Wednesday, 28 July 2010

Eating Piranhas.

I've wanted to see Manaus ever since I first heard of a city on the banks of the Amazon. Manaus excited me more than the jungle itself. But I had no idea about this place. I'm not sure what exactly I was expecting or even dreaming. It doesn't matter anymore.

Manaus is bigger than I thought, much bigger. And it's not even on the Amazon, it lies on the north bank of Rio Negro, a few kms NW of the meeting of the rivers, where Rio Negro and Rio Solimões join to form the mighty River. It would also be a stretch to call Manaus beautiful or romantic. It certainly has a long and glorious past, especially during the few decades on either side of the beginning of the 20th century, during the rubber boom. Inevitably history took its course and left more than a few scars behind.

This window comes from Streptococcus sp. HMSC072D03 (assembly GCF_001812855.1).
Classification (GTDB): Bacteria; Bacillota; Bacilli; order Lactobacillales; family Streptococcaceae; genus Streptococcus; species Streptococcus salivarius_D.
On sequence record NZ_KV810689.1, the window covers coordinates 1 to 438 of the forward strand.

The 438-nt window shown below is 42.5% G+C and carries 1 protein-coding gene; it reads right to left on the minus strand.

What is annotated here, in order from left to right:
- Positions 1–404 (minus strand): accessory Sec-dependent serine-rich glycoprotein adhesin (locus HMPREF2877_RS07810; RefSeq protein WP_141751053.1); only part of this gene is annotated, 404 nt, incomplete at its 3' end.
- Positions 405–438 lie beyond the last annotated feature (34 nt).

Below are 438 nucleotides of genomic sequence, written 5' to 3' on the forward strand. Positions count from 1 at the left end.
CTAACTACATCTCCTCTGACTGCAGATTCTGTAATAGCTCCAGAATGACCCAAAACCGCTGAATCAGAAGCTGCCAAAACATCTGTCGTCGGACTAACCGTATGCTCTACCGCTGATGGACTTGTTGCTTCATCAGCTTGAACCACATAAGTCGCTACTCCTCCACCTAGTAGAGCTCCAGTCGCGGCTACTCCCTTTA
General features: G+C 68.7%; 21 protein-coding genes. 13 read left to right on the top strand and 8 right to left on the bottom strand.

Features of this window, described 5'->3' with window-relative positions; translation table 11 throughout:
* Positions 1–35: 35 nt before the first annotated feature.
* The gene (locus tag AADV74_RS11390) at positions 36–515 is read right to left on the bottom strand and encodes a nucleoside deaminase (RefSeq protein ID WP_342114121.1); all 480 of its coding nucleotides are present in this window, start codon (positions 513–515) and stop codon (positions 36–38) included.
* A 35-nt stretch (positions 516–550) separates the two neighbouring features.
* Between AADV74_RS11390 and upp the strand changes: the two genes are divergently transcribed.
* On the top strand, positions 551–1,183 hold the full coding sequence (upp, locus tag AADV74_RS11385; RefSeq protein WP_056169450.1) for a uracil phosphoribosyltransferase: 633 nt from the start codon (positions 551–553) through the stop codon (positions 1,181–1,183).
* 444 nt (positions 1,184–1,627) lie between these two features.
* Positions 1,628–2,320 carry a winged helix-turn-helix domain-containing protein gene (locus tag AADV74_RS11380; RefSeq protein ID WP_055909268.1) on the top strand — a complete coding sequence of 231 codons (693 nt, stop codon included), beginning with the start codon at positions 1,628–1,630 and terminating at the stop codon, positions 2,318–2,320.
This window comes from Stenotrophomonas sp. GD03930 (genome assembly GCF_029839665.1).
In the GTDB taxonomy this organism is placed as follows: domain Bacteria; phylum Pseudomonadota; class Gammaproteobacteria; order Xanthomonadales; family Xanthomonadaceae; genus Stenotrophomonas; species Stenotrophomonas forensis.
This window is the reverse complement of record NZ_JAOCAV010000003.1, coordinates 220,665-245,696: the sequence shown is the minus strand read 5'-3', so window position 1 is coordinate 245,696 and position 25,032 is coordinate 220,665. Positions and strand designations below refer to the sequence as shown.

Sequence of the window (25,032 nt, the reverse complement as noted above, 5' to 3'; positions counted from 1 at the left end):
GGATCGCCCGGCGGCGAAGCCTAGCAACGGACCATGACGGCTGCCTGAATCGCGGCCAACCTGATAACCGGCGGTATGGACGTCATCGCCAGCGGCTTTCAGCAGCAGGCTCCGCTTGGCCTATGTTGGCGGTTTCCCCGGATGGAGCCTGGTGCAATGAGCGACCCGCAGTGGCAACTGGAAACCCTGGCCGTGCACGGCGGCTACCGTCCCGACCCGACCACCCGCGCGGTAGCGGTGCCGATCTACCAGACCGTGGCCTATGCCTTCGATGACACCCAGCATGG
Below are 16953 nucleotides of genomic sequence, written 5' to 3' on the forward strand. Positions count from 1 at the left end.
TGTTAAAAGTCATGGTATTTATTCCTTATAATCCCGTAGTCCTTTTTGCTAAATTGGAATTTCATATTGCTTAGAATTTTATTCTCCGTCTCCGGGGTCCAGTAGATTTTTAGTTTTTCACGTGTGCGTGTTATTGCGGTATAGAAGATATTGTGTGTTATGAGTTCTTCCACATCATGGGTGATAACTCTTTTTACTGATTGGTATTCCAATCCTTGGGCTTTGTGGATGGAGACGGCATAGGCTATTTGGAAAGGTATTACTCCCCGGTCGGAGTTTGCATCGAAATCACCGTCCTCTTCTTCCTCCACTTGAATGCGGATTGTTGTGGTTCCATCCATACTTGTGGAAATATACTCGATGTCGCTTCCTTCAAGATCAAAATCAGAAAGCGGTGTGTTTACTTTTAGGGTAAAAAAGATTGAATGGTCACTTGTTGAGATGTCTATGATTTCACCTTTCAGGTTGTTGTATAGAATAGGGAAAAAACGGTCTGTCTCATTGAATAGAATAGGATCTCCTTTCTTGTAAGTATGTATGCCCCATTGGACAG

But I still fell for it. It's gritty, rough and rusty, with old mansions gutted by an urban jungle, with an amazing amount of street stalls, the heat and humidity of hell and it's grand Opera house smack in the middle. The port is as real as it gets. Fish and grains, hammocks, engines, fruits, umbrellas; all are in a constant move through the eternal sweating of the men. Stalls with fish soup and little corner barbeques, plastic chairs with frozen beer fill in a feverish craze through the ingeniousness of the women.You can find anything you want. I found a salami of tobacco to accompany my hammock on my boat trip.